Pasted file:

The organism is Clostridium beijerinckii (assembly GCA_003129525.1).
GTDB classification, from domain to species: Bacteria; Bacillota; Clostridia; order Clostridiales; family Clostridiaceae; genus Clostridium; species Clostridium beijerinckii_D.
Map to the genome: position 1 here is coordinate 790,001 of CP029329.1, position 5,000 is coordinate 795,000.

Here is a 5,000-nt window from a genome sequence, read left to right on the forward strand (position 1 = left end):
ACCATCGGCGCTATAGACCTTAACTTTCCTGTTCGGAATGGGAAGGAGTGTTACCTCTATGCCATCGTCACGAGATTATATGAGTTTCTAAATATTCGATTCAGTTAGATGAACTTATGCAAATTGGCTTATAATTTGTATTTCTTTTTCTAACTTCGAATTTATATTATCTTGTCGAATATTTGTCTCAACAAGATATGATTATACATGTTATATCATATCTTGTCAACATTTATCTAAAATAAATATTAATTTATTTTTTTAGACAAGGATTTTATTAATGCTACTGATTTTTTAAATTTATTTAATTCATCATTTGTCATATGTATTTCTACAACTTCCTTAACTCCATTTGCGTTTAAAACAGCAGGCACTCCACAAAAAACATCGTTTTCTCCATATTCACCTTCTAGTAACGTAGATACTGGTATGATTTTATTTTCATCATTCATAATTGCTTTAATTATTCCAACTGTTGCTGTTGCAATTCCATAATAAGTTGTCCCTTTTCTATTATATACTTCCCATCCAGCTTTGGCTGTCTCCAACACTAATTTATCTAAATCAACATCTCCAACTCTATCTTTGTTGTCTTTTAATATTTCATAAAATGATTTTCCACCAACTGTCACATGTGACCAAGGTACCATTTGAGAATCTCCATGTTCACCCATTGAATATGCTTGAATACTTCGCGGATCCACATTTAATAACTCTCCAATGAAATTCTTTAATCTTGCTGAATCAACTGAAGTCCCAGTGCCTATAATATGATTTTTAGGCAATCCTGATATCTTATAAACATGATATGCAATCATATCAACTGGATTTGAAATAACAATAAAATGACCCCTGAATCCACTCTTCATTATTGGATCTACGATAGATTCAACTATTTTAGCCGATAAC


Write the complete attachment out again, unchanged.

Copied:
The organism is Clostridium beijerinckii (assembly GCA_003129525.1).
GTDB classification, from domain to species: Bacteria; Bacillota; Clostridia; order Clostridiales; family Clostridiaceae; genus Clostridium; species Clostridium beijerinckii_D.
Map to the genome: position 1 here is coordinate 790,001 of CP029329.1, position 5,000 is coordinate 795,000.

Here is a 5,000-nt window from a genome sequence, read left to right on the forward strand (position 1 = left end):
ACCATCGGCGCTATAGACCTTAACTTTCCTGTTCGGAATGGGAAGGAGTGTTACCTCTATGCCATCGTCACGAGATTATATGAGTTTCTAAATATTCGATTCAGTTAGATGAACTTATGCAAATTGGCTTATAATTTGTATTTCTTTTTCTAACTTCGAATTTATATTATCTTGTCGAATATTTGTCTCAACAAGATATGATTATACATGTTATATCATATCTTGTCAACATTTATCTAAAATAAATATTAATTTATTTTTTTAGACAAGGATTTTATTAATGCTACTGATTTTTTAAATTTATTTAATTCATCATTTGTCATATGTATTTCTACAACTTCCTTAACTCCATTTGCGTTTAAAACAGCAGGCACTCCACAAAAAACATCGTTTTCTCCATATTCACCTTCTAGTAACGTAGATACTGGTATGATTTTATTTTCATCATTCATAATTGCTTTAATTATTCCAACTGTTGCTGTTGCAATTCCATAATAAGTTGTCCCTTTTCTATTATATACTTCCCATCCAGCTTTGGCTGTCTCCAACACTAATTTATCTAAATCAACATCTCCAACTCTATCTTTGTTGTCTTTTAATATTTCATAAAATGATTTTCCACCAACTGTCACATGTGACCAAGGTACCATTTGAGAATCTCCATGTTCACCCATTGAATATGCTTGAATACTTCGCGGATCCACATTTAATAACTCTCCAATGAAATTCTTTAATCTTGCTGAATCAACTGAAGTCCCAGTGCCTATAATATGATTTTTAGGCAATCCTGATATCTTATAAACATGATATGCAATCATATCAACTGGATTTGAAATAACAATAAAATGACCCCTGAATCCACTCTTCATTATTGGATCTACGATAGATTCAACTATTTTAGCCGATAAC